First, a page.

Lentil Pizza

We grew, and still do, lentils and peas on the farm. For years we had a stack of recipe pamphlets from the Idaho and Washington Pea and Lentil on the farm to give away to friends and relatives. Some of these recipes were quite unique and I, being a big fan of trying different things, was intrigued by them.

Long, long ago, shortly after I was married, I would occasionally make lentil pizza from one of these recipes. People look at me oddly when I ask if they have ever tried lentil pizza but that is before they tasted it. It takes quite a bit of time but it’s a unique food and occasionally worth the time.

In various moves and life changes I lost the pamphlets and perhaps five or ten years ago I stopped by what is now called USA Dry Pea and Lentil Council to pick up some more. Of course during the passage of a few decades they changed the pamphlets. The new pamphlets did not have the pizza recipe and I was concerned that I had lost the recipe forever.

But during the unpacking from a more recent move I found one of the pamphlets. And to make sure that I will always be able to find it, after all the Internet is forever, I’m posting the recipe here.

Lentil Pizza

Old World Pizza
(Split peas or lentils plus a rice crust give it newness)

For two 12-inch pizzas, 16 servings, you will need:

Crust for two pizzas
5 cups cooled cooked white rice
4 eggs, slightly beaten
1 and 1/2 cups shredded Cheddar cheese

Mix together with a fork. Put half of mixture in each of 2 well-oiled 12-inch pizza pans. Spread evenly and press against bottom and sides. Bake at 450 F (hot oven) for 20 minutes. One sheet pan, 10” x 15” x 1” may be used. Note: 1 cup white rice, uncooked, makes 3 cups cooked rice.

Topping for two pizzas
1 and 1/3 cups cooked mashed hot or warm lentils or split peas
1 pound bulk pork sausage
3-15 ounce cans (approx. 6 cups) tomato sauce
3/4 teaspoons garlic powder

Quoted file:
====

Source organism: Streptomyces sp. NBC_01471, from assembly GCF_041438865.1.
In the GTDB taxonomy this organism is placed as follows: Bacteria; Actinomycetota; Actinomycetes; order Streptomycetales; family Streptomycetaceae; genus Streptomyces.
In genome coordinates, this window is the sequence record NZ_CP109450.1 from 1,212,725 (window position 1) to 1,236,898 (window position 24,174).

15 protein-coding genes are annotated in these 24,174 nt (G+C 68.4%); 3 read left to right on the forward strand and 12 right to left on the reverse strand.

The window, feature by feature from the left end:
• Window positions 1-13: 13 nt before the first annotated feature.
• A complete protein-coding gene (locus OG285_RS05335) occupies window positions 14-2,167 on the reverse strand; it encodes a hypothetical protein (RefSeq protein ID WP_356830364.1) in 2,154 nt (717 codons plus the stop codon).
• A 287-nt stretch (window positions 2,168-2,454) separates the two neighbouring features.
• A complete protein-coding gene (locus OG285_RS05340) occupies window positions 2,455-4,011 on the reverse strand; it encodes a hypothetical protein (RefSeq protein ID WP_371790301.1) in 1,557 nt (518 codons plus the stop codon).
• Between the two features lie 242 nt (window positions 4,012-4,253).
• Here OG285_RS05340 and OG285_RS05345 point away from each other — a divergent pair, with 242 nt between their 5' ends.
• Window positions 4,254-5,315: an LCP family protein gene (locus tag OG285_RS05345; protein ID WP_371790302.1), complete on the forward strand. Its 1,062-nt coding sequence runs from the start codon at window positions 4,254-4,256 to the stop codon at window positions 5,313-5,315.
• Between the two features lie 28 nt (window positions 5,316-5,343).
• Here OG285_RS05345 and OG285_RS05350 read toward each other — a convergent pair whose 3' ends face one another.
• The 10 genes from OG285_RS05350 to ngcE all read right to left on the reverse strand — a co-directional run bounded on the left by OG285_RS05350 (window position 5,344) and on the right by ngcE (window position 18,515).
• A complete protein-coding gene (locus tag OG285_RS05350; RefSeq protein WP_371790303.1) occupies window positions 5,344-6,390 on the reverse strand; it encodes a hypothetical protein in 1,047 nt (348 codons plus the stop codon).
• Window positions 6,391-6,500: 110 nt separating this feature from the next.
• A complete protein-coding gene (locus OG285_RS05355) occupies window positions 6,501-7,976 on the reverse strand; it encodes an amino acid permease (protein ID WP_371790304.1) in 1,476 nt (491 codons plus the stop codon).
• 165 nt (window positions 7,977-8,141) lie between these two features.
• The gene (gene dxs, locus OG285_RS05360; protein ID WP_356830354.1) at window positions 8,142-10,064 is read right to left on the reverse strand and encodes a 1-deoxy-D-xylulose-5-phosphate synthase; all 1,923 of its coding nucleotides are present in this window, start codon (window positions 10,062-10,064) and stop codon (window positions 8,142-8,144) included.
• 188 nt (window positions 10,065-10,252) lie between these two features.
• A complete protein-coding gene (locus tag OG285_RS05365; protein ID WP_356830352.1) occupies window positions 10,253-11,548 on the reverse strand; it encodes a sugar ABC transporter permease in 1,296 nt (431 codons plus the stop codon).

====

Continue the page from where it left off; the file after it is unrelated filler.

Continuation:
2 teaspoons dried crushed oregano leaves
2 teaspoons dried crushed thyme leaves
1/2 teaspoon dried crushed basil leaves
salt, taste before adding
1 and 1/2 cups shredded Mozzarella cheese

Mash or whip cooked drained lentils or split peas, leaving some whole. Cook bulk sausage until well-done, but not hard and lumpy. Drain off fat and add to mashed lentils or split peas. Mix well.

Combine tomato sauce, plain or with mushrooms, and seasonings except salt. Taste, tomato sauces vary. For powered herbs, use half as much; fresh herbs twice the amount. Spread 1/2 over each rice crust. Sprinkle 1/2 of lentil-sausage mixture evenly over the sauce of each pan, then the Mozzarella cheese and a dusting of grated Parmesan or Romano cheese if desired.

Just before serving time, bake at 450 F for 10 minutes. Each pan cuts into 8 generous servings. The second pan my be freezer-wrapped and frozen, to be backed at a later date. Give an extra 5 minutes for baking from the frozen state.

This unusual low-cost pizza is not a “finger food.” Serve (with a fork), a tossed green salad, and fresh fruit. Why not use this menu for a novel Sunday Brunch? A budget-bonus: the lentils or split peas, added to the sausage, serve as a meat stretcher and protein-extender in the filling, another way of getting more-for-your-money main dishes.

I haven’t made this for Barb’s family yet. Barb has been very polite when I mention this recipe and hasn’t even made funny noises when I say something about it. The facial expressions have been more than adequate to communicate her skepticism.


10 thoughts on “Lentil Pizza

  1. Not everyone understands the wonderfulness of lentils — at least, not until they have smelled ’em cooking! The lentil is an underappreciated pulse.

    Must admit, they had me at lentils, sausage and rice. This stuff for me would be like one of my 20-something roommates and chocolate-chip cookies: she ate all the cookie dough before baking every time, no matter how firm her resolve to do otherwise.

  2. Sent the link off to my brother as I thought he might find it interesting. He sent me back this:
    …There is a saying in Eastern Europe regarding lentils (and I got this 34 years ago from a friend who’s ancestors were from there) roughly translated:

    “Every pea, a fart and a half.”

    He didn’t go in to how exactly they cooked the things back in the old country but it was probably nothing like the pizza recipe.

  3. I’d appreciate if you posted more lentil recipes. They’re a staple of our household with generally at least one meal a week lentil based. Always looking for more recipes to use them with.

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